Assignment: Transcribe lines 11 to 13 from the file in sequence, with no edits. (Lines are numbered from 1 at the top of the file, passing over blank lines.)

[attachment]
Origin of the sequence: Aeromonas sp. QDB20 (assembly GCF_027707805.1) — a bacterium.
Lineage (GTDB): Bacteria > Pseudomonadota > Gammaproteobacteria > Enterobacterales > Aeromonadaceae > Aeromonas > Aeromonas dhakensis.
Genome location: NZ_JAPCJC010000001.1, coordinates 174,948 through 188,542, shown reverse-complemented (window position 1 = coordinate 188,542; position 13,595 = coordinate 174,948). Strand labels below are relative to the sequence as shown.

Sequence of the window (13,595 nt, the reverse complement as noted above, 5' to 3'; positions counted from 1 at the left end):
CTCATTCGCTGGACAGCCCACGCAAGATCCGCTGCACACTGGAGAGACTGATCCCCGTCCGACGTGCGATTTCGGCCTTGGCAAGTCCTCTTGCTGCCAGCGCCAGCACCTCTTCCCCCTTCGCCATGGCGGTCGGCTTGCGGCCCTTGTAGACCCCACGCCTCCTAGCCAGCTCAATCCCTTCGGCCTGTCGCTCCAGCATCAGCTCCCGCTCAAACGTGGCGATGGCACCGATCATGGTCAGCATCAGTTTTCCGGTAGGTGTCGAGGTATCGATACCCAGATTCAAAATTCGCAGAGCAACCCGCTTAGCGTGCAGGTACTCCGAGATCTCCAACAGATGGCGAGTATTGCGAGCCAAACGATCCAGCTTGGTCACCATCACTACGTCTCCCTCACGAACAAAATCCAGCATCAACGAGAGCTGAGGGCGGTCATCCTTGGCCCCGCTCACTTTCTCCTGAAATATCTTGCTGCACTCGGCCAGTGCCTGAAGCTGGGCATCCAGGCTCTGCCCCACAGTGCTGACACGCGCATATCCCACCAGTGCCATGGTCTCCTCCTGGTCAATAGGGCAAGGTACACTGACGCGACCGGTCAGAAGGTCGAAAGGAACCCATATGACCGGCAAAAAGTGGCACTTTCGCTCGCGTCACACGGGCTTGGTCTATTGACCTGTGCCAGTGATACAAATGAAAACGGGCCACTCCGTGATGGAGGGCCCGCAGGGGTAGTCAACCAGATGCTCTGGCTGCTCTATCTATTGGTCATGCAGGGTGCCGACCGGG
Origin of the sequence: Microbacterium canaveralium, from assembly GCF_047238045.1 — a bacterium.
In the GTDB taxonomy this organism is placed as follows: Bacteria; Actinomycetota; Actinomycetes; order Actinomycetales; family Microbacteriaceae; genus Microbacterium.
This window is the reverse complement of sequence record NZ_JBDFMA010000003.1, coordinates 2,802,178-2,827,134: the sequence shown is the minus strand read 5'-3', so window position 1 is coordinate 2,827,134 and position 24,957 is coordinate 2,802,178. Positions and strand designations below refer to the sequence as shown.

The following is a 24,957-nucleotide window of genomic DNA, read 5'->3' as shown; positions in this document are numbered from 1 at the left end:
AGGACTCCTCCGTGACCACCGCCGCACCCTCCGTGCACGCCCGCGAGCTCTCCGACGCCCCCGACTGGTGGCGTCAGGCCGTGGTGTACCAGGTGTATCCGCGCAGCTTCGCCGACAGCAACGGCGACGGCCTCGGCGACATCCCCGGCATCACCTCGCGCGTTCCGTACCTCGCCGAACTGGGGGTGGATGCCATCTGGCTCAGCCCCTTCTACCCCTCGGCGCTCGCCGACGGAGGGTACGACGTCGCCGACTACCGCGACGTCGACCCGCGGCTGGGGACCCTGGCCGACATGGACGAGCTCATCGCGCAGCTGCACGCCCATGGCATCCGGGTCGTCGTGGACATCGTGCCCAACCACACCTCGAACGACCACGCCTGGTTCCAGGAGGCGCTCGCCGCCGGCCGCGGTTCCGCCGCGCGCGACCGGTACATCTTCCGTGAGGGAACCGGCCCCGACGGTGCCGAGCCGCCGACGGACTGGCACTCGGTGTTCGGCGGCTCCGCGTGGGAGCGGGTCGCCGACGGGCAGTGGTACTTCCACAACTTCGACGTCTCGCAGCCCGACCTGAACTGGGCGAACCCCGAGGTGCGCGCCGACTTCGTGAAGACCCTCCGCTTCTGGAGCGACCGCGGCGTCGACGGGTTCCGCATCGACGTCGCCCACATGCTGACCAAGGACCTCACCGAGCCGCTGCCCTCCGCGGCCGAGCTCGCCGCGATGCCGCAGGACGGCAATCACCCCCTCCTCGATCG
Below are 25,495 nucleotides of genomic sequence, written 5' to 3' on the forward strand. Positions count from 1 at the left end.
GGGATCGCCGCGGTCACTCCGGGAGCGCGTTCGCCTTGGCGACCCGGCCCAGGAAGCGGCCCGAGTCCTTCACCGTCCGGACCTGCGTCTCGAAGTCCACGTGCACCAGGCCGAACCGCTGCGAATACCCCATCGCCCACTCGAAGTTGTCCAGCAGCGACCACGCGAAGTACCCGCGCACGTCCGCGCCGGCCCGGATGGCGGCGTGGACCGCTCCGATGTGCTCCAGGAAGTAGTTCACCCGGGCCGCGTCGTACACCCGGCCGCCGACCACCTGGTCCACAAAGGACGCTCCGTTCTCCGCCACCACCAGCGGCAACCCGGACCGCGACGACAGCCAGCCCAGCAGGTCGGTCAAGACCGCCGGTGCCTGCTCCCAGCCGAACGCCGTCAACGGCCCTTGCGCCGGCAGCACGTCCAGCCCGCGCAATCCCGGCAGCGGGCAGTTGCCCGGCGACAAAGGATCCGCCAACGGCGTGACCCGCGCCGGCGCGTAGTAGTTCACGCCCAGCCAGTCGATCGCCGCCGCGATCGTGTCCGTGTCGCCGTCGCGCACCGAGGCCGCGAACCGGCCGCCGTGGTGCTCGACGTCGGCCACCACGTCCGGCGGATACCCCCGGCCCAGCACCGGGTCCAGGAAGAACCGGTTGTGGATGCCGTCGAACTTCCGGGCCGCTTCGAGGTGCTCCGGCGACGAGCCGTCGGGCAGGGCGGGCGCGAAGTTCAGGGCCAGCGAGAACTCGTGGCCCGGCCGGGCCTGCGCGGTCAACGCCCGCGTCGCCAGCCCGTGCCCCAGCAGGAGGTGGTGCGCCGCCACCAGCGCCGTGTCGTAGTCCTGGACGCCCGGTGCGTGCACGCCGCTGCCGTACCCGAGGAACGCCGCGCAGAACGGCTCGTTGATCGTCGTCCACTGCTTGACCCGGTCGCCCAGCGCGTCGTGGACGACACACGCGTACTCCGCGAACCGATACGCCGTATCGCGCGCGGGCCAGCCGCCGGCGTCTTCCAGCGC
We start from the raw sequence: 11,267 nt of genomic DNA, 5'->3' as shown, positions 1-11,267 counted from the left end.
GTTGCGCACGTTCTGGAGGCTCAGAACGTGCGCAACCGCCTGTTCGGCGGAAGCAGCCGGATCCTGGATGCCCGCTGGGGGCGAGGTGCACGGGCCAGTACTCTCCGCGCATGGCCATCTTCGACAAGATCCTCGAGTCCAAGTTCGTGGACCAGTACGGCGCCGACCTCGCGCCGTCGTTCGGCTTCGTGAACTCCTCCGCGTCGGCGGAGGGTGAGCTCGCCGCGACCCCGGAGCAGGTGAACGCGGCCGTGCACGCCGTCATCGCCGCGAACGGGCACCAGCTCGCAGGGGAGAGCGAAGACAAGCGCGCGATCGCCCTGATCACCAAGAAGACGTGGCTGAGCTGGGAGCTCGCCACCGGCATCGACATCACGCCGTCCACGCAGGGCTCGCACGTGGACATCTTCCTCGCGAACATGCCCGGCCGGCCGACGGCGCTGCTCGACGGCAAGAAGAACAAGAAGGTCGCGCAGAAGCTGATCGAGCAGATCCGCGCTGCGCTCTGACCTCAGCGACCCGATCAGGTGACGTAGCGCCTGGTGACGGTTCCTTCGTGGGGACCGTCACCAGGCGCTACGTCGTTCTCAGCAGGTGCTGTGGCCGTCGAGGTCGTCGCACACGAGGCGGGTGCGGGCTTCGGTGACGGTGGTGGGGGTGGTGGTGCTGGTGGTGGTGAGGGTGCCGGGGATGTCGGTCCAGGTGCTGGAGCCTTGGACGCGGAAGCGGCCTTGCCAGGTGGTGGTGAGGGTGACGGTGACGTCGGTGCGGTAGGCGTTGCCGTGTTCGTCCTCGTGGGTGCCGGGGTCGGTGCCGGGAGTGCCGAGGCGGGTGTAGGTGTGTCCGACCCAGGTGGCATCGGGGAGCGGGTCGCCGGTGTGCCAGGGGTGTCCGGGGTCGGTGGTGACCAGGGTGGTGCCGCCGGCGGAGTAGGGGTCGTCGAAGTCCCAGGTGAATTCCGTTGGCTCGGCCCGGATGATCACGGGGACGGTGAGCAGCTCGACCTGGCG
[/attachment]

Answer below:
Below are 25,495 nucleotides of genomic sequence, written 5' to 3' on the forward strand. Positions count from 1 at the left end.
GGGATCGCCGCGGTCACTCCGGGAGCGCGTTCGCCTTGGCGACCCGGCCCAGGAAGCGGCCCGAGTCCTTCACCGTCCGGACCTGCGTCTCGAAGTCCACGTGCACCAGGCCGAACCGCTGCGAATACCCCATCGCCCACTCGAAGTTGTCCAGCAGCGACCACGCGAAGTACCCGCGCACGTCCGCGCCGGCCCGGATGGCGGCGTGGACCGCTCCGATGTGCTCCAGGAAGTAGTTCACCCGGGCCGCGTCGTACACCCGGCCGCCGACCACCTGGTCCACAAAGGACGCTCCGTTCTCCGCCACCACCAGCGGCAACCCGGACCGCGACGACAGCCAGCCCAGCAGGTCGGTCAAGACCGCCGGTGCCTGCTCCCAGCCGAACGCCGTCAACGGCCCTTGCGCCGGCAGCACGTCCAGCCCGCGCAATCCCGGCAGCGGGCAGTTGCCCGGCGACAAAGGATCCGCCAACGGCGTGACCCGCGCCGGCGCGTAGTAGTTCACGCCCAGCCAGTCGATCGCCGCCGCGATCGTGTCCGTGTCGCCGTCGCGCACCGAGGCCGCGAACCGGCCGCCGTGGTGCTCGACGTCGGCCACCACGTCCGGCGGATACCCCCGGCCCAGCACCGGGTCCAGGAAGAACCGGTTGTGGATGCCGTCGAACTTCCGGGCCGCTTCGAGGTGCTCCGGCGACGAGCCGTCGGGCAGGGCGGGCGCGAAGTTCAGGGCCAGCGAGAACTCGTGGCCCGGCCGGGCCTGCGCGGTCAACGCCCGCGTCGCCAGCCCGTGCCCCAGCAGGAGGTGGTGCGCCGCCACCAGCGCCGTGTCGTAGTCCTGGACGCCCGGTGCGTGCACGCCGCTGCCGTACCCGAGGAACGCCGCGCAGAACGGCTCGTTGATCGTCGTCCACTGCTTGACCCGGTCGCCCAGCGCGTCGTGGACGACACACGCGTACTCCGCGAACCGATACGCCGTATCGCGCGCGGGCCAGCCGCCGGCGTCTTCCAGCGC
We start from the raw sequence: 11,267 nt of genomic DNA, 5'->3' as shown, positions 1-11,267 counted from the left end.